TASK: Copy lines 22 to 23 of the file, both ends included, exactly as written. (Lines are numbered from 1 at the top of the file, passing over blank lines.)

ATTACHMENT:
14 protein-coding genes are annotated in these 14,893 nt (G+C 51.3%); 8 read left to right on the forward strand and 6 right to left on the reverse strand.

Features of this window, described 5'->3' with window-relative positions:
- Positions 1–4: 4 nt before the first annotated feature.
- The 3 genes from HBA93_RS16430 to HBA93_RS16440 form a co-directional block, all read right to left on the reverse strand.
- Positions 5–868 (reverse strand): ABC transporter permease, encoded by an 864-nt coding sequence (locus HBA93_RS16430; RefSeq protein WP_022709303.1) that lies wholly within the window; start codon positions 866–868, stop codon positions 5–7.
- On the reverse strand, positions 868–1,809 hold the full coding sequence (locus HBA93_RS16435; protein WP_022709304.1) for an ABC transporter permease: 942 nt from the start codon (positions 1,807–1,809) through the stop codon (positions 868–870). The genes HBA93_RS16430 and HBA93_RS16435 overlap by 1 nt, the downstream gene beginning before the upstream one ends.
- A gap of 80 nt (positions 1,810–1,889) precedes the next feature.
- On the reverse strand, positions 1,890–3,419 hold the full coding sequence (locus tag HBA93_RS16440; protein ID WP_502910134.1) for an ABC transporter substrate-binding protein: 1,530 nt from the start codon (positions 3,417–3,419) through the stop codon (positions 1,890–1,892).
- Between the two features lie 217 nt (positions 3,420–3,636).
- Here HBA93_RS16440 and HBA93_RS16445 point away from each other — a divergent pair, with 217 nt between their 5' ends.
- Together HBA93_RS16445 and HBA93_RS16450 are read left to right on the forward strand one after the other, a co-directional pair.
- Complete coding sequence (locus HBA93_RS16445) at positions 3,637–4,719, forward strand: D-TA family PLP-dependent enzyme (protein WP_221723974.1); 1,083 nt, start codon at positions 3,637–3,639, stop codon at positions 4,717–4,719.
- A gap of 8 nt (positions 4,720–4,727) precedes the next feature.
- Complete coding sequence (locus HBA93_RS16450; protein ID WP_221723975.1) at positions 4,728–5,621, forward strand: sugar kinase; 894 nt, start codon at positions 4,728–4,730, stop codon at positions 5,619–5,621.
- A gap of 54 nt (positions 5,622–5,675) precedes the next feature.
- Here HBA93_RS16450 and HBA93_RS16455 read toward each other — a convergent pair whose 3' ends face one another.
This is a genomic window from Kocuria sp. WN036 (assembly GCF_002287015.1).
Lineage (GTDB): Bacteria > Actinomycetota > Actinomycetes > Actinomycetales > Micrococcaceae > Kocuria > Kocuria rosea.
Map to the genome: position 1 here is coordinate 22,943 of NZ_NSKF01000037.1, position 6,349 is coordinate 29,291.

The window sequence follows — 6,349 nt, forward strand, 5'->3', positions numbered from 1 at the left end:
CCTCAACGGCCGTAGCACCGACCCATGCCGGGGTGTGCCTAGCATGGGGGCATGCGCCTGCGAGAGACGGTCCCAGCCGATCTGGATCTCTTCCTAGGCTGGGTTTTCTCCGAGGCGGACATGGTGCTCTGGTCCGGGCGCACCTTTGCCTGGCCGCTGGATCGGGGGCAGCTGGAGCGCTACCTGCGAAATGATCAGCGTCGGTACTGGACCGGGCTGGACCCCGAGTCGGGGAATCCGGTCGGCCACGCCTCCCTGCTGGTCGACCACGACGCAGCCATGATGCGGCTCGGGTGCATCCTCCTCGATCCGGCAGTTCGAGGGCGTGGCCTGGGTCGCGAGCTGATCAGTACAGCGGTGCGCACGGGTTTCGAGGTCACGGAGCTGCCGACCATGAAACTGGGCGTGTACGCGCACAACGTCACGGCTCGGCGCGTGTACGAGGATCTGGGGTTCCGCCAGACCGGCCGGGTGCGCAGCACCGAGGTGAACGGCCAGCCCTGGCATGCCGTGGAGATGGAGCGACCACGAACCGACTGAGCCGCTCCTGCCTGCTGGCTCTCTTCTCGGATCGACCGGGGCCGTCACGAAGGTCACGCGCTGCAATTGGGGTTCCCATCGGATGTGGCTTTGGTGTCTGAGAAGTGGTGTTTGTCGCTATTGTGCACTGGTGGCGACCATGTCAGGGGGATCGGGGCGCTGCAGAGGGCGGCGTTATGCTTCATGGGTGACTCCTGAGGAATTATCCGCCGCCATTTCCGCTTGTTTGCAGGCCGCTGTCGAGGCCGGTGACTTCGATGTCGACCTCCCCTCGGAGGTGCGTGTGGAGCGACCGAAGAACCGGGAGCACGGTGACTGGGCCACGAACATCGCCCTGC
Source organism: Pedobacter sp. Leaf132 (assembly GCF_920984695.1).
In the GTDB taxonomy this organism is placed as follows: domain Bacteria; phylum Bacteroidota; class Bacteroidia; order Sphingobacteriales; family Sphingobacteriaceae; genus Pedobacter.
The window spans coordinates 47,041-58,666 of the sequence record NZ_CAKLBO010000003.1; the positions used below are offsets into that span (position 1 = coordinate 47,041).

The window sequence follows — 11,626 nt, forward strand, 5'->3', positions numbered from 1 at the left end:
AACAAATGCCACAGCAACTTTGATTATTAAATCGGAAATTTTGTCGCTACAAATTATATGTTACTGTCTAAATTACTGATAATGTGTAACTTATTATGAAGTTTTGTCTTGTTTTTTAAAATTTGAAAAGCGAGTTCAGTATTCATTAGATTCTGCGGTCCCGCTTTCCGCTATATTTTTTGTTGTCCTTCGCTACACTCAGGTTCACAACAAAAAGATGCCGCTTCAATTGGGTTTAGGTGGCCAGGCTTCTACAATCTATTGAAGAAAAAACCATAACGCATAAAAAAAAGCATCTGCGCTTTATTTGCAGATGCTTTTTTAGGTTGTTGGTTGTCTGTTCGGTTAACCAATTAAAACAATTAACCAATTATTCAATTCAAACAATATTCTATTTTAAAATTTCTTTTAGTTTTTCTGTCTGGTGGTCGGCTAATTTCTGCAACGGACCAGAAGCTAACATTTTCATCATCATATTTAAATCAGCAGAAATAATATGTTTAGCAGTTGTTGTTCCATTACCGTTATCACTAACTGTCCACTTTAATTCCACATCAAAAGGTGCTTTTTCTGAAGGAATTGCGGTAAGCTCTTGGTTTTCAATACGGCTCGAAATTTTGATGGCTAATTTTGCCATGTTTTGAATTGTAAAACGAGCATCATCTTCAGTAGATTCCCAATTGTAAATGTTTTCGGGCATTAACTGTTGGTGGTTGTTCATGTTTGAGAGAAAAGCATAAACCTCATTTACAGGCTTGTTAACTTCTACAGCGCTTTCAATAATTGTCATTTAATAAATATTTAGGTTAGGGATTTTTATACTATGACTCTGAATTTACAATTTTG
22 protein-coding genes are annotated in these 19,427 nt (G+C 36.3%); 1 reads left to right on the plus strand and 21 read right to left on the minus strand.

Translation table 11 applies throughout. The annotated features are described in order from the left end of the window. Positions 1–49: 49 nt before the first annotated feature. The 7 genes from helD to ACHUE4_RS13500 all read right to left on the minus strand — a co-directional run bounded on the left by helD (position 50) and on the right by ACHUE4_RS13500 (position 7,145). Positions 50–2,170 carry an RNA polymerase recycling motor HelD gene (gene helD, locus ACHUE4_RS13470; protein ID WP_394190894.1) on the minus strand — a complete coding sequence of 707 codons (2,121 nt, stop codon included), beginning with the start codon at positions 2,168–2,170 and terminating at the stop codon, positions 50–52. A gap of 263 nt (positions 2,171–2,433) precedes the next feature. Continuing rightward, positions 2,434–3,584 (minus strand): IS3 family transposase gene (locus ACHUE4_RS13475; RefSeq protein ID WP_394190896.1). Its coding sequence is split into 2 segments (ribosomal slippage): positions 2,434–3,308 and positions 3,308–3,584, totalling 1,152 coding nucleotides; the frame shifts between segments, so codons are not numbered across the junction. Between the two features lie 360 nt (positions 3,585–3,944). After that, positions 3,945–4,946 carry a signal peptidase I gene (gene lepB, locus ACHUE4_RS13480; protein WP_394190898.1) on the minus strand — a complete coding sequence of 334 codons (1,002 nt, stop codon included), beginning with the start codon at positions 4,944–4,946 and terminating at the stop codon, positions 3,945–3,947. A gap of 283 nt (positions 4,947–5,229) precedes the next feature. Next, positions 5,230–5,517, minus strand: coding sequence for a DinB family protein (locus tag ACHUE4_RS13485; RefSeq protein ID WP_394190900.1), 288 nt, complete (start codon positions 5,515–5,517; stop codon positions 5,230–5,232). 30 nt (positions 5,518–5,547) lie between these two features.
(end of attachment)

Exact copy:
Source organism: Pedobacter sp. Leaf132 (assembly GCF_920984695.1).
In the GTDB taxonomy this organism is placed as follows: domain Bacteria; phylum Bacteroidota; class Bacteroidia; order Sphingobacteriales; family Sphingobacteriaceae; genus Pedobacter.